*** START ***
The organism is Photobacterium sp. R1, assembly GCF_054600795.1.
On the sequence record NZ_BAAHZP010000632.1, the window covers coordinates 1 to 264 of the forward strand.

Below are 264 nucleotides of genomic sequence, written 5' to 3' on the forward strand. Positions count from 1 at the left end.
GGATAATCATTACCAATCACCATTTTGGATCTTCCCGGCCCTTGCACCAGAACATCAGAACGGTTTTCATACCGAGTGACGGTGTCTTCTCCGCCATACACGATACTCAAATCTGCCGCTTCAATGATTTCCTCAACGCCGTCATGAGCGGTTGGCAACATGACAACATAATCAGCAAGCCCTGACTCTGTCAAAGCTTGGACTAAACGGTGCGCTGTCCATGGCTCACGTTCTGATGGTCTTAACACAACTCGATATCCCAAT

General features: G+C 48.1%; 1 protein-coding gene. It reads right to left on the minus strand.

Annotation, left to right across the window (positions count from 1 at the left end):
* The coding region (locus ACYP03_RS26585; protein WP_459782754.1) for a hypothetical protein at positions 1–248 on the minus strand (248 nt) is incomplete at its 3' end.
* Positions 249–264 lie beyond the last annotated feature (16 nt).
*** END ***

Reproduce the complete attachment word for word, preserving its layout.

The organism is Photobacterium sp. R1, assembly GCF_054600795.1.
On the sequence record NZ_BAAHZP010000632.1, the window covers coordinates 1 to 264 of the forward strand.

Below are 264 nucleotides of genomic sequence, written 5' to 3' on the forward strand. Positions count from 1 at the left end.
GGATAATCATTACCAATCACCATTTTGGATCTTCCCGGCCCTTGCACCAGAACATCAGAACGGTTTTCATACCGAGTGACGGTGTCTTCTCCGCCATACACGATACTCAAATCTGCCGCTTCAATGATTTCCTCAACGCCGTCATGAGCGGTTGGCAACATGACAACATAATCAGCAAGCCCTGACTCTGTCAAAGCTTGGACTAAACGGTGCGCTGTCCATGGCTCACGTTCTGATGGTCTTAACACAACTCGATATCCCAAT

General features: G+C 48.1%; 1 protein-coding gene. It reads right to left on the minus strand.

Annotation, left to right across the window (positions count from 1 at the left end):
* The coding region (locus ACYP03_RS26585; protein WP_459782754.1) for a hypothetical protein at positions 1–248 on the minus strand (248 nt) is incomplete at its 3' end.
* Positions 249–264 lie beyond the last annotated feature (16 nt).